March 3, 2023 • By Dennis Beaver
One of the strangest phone calls I’ve received thus far in 2023 was from “Rudy,” who called to ask if a private business’ ban against him could be lifted.
He began our conversation with, “Can you get a ban they have on me removed?”
Ban? What kind of a ban was he talking about and who are “they?”, I replied.
And thus began a dialogue with someone whose grasp on what’s important seemed lacking when you have a nice paying job with great benefits, family and three children.
“We were at a theme park where everyone had to walk past a metal detector. The security people pulled me over and asked, ‘What’s that metal object in your right front pants pocket? Please remove it’,” he said.
I wondered as well what it could be and asked him.
“It was just shrooms,” Rudy replied. “Just shrooms in a metallic package.
As this was not a clear cell connection, I thought he was saying shrimps. I asked, so why would you have shrimps wrapped in foil in your pants? It may be odd, but I can’t think of any law being broken by having shrimps in your pocket.
“No, Mr. Beaver, s-h-r-o-o-m-s – Magic Mushrooms. They are a psychedelic and there was a large sign listing the things that could not be brought into the park, including shrooms.”
(In case these terms are new to you, these are mushrooms that cause hallucinations when ingested. Their scientific name is psilocybin mushrooms. Psilocybin and psilocin are the psychoactive chemicals in fungi that can make people feel high. Psilocybin mushrooms are often referred to as: Magic mushrooms, psychedelic mushrooms or, shrooms.)
“So, what happened, Rudy?”
“They copied all my personal information, including driver’s license, and took several photographs of me that we put into a facial recognition data base,” he was told. “So, if you should enter any of our properties, you will be considered as a trespasser and law enforcement notified.”
The worst part of Rudy’s experience – and reason for his phone call – was that, “They handed me a sheet of paper that said I was banned for one year from entering any of their properties or hotels” under their management.
“But Mr. Beaver, we purchased a year-long pass to the parks and visit often. This is horribly embarrassing! Can’t something be done? I have called lawyer after lawyer and they all say that a court will not force the park to lift that ban. But it is so unfair! I’ll bet that if you talk with them, they will want to avoid bad publicity and lift the ban.”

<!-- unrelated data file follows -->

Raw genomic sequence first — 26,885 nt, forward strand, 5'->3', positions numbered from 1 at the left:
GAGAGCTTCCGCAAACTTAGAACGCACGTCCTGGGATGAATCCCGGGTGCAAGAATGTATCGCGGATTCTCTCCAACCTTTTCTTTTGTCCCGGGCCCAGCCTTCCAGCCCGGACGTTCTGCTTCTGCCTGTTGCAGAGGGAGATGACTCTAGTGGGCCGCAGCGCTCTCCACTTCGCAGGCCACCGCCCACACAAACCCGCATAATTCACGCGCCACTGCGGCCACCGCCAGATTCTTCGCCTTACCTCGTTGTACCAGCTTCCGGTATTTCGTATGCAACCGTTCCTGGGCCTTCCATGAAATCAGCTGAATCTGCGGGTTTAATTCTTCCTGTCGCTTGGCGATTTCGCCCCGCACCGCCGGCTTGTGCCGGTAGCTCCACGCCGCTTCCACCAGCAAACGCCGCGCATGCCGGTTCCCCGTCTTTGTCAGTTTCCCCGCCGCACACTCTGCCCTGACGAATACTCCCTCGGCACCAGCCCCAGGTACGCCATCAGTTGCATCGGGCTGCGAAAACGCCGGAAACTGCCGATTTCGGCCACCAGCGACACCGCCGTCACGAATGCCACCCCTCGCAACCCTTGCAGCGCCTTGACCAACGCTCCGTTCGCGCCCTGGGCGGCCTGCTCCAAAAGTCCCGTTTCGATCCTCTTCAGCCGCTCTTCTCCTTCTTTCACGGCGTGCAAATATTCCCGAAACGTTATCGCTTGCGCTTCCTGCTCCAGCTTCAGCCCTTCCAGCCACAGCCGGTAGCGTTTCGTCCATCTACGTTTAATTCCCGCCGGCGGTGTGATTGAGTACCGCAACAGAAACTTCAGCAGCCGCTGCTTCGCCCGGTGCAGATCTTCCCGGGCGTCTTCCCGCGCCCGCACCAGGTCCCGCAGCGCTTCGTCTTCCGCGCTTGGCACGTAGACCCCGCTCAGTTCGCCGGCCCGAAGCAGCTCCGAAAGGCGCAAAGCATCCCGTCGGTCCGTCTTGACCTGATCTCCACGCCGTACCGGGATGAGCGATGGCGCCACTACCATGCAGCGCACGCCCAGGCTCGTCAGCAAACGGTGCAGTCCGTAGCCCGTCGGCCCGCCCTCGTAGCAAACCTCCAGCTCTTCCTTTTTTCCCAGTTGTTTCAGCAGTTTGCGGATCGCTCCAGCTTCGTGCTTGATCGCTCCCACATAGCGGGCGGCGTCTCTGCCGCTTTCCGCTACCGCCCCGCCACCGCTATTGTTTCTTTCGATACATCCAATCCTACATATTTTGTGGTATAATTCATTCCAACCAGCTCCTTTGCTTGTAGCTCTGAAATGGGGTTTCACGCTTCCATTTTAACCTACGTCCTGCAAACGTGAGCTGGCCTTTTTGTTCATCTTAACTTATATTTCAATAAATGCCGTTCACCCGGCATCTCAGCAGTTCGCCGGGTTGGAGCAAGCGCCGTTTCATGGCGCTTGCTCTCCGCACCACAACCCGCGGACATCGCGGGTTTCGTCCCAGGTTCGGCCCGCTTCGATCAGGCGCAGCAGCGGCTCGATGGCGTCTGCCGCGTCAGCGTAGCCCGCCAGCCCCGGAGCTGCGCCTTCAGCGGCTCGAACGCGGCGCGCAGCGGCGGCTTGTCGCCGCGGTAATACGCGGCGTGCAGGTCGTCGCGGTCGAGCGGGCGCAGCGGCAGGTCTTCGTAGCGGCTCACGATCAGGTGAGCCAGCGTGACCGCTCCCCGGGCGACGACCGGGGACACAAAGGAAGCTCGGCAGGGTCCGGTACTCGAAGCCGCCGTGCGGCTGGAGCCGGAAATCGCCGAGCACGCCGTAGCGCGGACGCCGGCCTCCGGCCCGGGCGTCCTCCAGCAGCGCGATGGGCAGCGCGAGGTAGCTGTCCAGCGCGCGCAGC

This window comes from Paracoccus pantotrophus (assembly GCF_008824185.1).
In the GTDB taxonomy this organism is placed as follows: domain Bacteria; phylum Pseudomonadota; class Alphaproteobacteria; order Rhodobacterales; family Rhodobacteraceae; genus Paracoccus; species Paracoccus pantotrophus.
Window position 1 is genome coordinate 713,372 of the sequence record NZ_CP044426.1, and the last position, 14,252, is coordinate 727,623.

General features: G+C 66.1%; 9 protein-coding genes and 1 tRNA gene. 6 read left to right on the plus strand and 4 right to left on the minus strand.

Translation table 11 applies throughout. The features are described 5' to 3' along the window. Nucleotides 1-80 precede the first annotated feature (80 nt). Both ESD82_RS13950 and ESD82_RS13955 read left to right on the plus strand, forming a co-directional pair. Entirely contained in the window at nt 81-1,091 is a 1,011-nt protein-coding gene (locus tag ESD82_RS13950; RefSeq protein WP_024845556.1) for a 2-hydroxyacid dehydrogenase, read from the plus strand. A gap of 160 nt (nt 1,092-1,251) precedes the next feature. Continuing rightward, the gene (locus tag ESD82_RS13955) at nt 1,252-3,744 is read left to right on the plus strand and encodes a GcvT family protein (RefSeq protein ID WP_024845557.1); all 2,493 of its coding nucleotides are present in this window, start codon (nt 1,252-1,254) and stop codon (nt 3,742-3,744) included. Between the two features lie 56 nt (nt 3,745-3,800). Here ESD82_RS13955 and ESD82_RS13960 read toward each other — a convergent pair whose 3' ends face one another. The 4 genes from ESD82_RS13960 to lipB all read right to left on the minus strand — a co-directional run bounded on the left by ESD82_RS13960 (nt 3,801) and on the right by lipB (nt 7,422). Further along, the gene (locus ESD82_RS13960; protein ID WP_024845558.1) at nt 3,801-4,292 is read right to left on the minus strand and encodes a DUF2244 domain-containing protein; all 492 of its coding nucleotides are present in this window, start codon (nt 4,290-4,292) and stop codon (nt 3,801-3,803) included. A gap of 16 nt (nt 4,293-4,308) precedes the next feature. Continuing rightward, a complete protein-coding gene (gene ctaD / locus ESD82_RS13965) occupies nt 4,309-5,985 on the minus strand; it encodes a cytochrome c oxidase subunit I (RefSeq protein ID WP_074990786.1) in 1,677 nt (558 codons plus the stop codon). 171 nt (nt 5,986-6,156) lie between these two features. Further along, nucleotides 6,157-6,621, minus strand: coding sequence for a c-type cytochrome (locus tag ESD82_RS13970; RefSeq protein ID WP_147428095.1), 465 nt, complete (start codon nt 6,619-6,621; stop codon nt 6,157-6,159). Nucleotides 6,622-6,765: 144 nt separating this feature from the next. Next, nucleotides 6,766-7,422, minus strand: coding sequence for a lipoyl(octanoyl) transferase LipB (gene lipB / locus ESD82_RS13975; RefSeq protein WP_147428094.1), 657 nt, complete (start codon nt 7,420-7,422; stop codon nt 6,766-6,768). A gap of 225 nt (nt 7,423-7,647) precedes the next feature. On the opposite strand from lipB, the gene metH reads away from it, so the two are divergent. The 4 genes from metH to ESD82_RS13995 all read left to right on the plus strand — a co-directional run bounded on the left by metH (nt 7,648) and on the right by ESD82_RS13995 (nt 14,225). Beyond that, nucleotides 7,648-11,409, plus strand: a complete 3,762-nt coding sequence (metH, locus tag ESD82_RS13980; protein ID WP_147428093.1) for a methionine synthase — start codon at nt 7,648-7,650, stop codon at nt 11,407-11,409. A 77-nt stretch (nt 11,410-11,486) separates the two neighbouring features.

Sorry, but what did you say your job was?
In the confusion over shrimps and shrooms, I had forgotten to ask Rudy what he does for a living. “Oh, I’m a correctional officer in my state,” he said in a tone of voice that was completely out of touch with the consequences of what would result if the incident came to the attention of his employer.
“Rudy, pleases correct me if I am wrong, but in your state, possession of shrooms is itself a drug offense. You would lose your job as a CO if management became aware that you were in possession of magic mushrooms and trying to enter the theme park. Had you considered that possibility?”
Long silence. “My god, I never did! But can’t something be done?” he asked in a sad tone of voice, adding, “My family still are not completely aware of what happened.”
Saying I’m sorry can’t hurt
Rudy’s phone call gave me an idea. I called the theme park and spoke with their head of security, not mentioning Rudy’s name, but stating the facts, and saying, “He revealed himself as having IQ in the idiot range, but I think the experience boosted him into normal.
“Of course I am not writing an article that mentions your company’s name, but suppose he writes a sincere letter of apology to the park and agrees to pay for whatever this incident has cost in terms of hours lost. Would there be a possibility of the ban being lifted?
“With their three children, the embarrassment would be punishment that far outweighed the crime. So, what do you think? I am certain he will accept your decision.”
The gentleman asked that I give him 24 hours and he would call me back with an answer.
But I didn’t have to wait that long. He phoned 30 minutes later.
“Mr. Beaver, you’ve got a deal. Thanks for the idea.”
Rudy’s letter was touching. He sent me an email a week later from the park – I hope he always remembers the kindness shown him.
Respect the Rules and We All Have a Great Time
Theme parks have many rules about what is permitted and what will get you in trouble.
These are available online and are posted at the parks themselves. It is worthwhile being familiar with them, as my reader discovered.
There was one request the park’s security manager asked of me:
“Mr. Beaver, You might want mention that a problem all theme parks have on a frequent basis is when companies reward their employees on visits. We want everyone to have a good time, but please, no drugs, and keep drinking to a respectable amount.”
Dennis Beaver practices law in Bakersfield and enjoys hearing from his readers. Contact Dennis Beaver.